Tag Archives: man

How to find things in Linux man pages

There’s a couple of places (naturally).

It’s easy to be fooled and think: “anybody can type man man”. But in all fairness, you need to figure out which man page to look into, or what command to run and sometimes it’s just a blank.

In RHEL there is /usr/share/doc where there are some special places, for example /usr/share/doc/initscripts*/sysconfig.txt for all config files that relate to the boot-up process.
There is also /usr/share/man. In /usr/share/man/man5 which has all the level 5 man pages in gzip format. For example “man 5 yum.conf” you can find in /usr/share/man/man5/yum.conf.5.gz.

To open a man page you just type ‘man yum’. To get the man page for yum, or ‘man man’ for the manual for man.

To search through man-pages you can use either of these (they are the same):

man -k yum
apropos yum

While inside a man-page you can search by typing:
and then what you want to search for
and then ENTER.
Like this: /priority
This will hilight all the matched entries, you move to the next match with ‘n’.
This might differ between operating systems, it depends on which viewer is used to present the man page.

Sometimes these don’t find what you are looking for.
In that case you could manually move into /usr/share/man/man5 and hit:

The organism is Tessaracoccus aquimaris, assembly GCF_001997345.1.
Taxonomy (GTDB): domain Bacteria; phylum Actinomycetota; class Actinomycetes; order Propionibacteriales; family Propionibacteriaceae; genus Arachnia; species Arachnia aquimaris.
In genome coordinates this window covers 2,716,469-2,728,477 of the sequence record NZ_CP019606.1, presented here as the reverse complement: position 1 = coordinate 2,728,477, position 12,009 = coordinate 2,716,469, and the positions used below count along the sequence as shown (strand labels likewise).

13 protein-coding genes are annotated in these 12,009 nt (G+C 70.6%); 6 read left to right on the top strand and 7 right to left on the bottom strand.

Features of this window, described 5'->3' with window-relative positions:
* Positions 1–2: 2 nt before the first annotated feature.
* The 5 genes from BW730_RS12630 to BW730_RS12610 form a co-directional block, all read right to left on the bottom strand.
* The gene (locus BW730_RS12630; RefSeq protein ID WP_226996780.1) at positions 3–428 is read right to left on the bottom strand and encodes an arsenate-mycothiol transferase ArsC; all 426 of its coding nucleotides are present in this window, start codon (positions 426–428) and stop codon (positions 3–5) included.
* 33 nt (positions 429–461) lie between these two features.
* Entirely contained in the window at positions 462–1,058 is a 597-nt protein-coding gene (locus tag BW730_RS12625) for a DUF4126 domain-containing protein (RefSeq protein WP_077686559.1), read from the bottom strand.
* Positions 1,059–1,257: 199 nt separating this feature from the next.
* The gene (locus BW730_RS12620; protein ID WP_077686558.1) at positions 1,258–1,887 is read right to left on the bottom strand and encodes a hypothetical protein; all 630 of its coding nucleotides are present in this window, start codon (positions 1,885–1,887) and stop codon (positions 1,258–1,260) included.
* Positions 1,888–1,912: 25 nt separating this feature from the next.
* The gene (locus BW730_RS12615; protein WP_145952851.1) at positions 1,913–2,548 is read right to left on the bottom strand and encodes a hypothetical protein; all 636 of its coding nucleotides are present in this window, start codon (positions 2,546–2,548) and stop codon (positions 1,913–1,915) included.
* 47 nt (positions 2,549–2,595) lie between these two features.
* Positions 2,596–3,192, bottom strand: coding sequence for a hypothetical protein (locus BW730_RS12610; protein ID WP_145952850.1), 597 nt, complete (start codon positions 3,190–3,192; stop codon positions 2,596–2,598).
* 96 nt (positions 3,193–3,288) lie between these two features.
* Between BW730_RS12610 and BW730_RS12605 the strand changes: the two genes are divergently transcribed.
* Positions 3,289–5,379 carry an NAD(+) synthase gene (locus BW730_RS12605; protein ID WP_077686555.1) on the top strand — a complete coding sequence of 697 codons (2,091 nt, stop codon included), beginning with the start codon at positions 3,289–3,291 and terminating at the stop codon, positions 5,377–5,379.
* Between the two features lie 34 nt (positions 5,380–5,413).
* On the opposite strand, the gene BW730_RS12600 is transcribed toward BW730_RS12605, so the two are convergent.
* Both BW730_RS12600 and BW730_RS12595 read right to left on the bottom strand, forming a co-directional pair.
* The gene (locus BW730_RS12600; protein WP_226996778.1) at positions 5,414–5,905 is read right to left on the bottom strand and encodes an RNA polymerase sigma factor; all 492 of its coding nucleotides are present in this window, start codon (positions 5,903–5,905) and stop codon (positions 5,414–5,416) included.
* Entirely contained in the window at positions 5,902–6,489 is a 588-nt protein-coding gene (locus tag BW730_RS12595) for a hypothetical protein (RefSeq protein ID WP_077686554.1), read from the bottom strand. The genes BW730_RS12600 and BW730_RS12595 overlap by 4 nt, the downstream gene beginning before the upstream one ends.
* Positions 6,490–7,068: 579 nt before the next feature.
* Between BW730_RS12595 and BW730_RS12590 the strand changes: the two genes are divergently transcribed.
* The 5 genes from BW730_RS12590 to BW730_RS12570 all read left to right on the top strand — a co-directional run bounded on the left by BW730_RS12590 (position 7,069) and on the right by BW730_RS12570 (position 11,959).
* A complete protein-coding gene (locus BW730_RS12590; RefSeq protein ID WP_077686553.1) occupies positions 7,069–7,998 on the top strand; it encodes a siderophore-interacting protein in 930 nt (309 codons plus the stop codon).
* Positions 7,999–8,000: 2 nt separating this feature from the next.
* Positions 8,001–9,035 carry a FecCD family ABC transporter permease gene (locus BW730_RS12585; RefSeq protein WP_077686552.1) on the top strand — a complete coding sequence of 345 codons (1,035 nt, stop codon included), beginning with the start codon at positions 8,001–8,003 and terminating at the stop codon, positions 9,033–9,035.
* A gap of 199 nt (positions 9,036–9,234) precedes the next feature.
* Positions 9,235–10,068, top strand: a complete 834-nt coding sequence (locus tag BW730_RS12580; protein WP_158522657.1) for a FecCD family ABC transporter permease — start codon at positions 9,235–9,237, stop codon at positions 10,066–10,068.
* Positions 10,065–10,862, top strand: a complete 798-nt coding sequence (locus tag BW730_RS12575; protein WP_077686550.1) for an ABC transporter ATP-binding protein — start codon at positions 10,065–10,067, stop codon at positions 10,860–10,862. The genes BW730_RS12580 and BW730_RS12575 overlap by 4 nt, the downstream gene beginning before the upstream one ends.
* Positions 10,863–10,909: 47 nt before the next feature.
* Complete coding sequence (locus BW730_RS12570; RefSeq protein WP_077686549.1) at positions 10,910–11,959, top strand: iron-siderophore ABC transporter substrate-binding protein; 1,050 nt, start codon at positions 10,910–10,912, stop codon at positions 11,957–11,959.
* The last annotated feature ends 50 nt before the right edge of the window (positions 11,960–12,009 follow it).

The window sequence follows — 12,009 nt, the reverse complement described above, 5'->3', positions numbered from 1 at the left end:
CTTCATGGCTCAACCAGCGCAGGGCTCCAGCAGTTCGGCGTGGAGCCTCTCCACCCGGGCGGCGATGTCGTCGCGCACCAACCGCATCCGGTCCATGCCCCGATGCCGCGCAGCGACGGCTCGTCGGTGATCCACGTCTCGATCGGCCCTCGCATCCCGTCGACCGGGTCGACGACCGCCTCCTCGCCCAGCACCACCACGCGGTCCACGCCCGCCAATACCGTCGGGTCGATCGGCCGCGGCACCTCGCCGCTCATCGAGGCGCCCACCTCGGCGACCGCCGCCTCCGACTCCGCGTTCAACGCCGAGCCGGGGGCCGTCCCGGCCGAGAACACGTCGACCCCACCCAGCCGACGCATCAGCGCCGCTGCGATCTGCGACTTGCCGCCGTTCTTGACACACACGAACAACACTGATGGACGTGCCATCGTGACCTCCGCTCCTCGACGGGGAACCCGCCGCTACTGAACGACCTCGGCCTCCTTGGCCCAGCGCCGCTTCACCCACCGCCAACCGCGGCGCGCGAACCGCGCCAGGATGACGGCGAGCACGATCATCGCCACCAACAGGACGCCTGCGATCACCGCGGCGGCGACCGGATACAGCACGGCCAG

zgrep priority *

to grep through the gzip files looking for any entries that says ‘priority’.

or, if you want to you could use this to search through all directories:

find . -name "*"|xargs zgrep -i priority

or even better (if you’re not looking for a language specific man page):

find /usr/share/man* -name "*"|xargs zgrep -i gpgcheck

These are all relatively slow though, if you read this and have any suggestions please let me know :)

SunOS 5.11 OpenSolaris Man Page Trick

Ever had to read a man page on a Solaris system?
You’ll see these

SunOS 5.11
System Administration Commands

on each page in the manpage, making it quite hard to read.

To make it more readable you can run this:
man $1|grep -v ‘SunOS 5.11’|grep -v ‘System Administration Commands’|less

With $1 being the command, for example mpathadm.

You could also put it in a bash script file, for example /usr/bin/man2, :

man $1|grep -v ‘SunOS 5.11’|grep -v ‘System Administration Commands’|less

Don’t forget to set executable permissions with chmod 755 on the script file so that normal users can run it.
Then instead of running man, run ‘man2 mpathadm’ and you’ll have a much more readable manpage.